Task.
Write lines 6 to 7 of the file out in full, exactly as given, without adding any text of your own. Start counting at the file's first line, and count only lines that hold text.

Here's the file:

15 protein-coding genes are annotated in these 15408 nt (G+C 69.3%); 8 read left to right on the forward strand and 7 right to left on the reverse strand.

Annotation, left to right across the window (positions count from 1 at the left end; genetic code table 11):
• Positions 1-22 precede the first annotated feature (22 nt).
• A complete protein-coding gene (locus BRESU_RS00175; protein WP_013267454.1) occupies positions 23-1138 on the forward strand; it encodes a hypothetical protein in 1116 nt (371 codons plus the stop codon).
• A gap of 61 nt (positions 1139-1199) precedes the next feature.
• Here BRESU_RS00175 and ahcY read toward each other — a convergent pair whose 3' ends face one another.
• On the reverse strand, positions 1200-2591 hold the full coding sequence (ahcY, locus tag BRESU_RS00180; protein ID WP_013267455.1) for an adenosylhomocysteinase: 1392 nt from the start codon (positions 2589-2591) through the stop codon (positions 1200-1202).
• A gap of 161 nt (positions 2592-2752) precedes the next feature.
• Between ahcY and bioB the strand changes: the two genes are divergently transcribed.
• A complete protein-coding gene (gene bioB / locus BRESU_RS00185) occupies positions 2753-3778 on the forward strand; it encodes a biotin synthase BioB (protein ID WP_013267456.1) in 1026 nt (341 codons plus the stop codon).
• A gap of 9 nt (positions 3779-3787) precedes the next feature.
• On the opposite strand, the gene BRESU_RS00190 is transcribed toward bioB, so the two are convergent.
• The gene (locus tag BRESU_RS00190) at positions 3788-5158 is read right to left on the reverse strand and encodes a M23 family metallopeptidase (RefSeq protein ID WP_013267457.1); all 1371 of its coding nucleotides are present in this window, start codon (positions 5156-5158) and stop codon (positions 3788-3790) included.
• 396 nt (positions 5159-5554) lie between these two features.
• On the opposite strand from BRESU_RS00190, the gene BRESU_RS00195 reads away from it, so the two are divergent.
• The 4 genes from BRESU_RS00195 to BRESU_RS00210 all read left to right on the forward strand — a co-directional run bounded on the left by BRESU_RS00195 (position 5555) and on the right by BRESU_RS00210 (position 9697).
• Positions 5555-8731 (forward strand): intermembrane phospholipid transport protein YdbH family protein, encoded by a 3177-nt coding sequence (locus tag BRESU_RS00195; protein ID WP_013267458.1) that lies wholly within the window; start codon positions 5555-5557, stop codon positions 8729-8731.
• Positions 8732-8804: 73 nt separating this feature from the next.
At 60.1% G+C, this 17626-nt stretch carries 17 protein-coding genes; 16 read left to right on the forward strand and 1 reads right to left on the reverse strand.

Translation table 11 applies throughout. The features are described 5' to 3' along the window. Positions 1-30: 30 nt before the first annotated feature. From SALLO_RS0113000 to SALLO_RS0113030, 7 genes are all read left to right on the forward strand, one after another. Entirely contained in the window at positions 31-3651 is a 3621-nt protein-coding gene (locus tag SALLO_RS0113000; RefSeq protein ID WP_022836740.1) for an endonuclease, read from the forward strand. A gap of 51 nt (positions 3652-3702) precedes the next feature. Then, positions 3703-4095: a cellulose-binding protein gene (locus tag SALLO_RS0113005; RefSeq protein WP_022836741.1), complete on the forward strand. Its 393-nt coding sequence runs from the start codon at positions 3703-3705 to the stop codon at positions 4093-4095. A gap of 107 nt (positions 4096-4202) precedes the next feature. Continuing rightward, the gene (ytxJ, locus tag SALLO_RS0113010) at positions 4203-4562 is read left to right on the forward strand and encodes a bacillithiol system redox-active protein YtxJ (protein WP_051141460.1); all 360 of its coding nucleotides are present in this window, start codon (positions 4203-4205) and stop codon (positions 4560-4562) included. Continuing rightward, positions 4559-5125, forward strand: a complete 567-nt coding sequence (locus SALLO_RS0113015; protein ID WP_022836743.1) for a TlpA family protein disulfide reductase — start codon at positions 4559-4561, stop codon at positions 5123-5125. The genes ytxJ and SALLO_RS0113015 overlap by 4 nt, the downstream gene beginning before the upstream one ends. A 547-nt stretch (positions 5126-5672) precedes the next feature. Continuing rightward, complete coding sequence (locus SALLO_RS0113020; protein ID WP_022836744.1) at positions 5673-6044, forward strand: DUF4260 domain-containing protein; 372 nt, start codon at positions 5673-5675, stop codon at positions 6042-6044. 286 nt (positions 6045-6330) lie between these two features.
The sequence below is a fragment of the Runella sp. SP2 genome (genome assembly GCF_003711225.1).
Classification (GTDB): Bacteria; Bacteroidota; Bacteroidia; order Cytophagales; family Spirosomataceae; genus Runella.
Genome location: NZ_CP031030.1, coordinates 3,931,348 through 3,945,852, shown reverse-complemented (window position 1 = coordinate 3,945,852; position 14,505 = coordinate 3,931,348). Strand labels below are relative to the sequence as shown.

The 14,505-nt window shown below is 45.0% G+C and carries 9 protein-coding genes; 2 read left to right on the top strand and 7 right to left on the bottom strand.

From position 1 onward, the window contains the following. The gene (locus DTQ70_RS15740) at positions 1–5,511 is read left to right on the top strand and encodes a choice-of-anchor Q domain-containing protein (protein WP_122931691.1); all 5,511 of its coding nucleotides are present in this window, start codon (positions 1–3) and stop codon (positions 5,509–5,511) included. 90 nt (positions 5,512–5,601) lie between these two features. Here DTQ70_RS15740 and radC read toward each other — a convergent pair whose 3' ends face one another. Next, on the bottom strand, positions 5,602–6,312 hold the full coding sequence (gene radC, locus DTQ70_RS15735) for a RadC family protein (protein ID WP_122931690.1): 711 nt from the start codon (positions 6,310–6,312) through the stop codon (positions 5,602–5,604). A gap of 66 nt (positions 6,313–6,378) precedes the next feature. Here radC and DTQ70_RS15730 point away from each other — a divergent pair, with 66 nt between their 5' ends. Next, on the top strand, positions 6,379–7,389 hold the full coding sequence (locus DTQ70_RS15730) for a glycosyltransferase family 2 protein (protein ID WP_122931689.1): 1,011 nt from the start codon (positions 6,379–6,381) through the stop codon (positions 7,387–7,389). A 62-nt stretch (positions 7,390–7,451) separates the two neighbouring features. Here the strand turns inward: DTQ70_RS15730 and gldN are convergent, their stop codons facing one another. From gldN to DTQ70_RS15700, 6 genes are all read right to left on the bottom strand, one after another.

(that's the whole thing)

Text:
• Here BRESU_RS00175 and ahcY read toward each other — a convergent pair whose 3' ends face one another.
• On the reverse strand, positions 1200-2591 hold the full coding sequence (ahcY, locus tag BRESU_RS00180; protein ID WP_013267455.1) for an adenosylhomocysteinase: 1392 nt from the start codon (positions 2589-2591) through the stop codon (positions 1200-1202).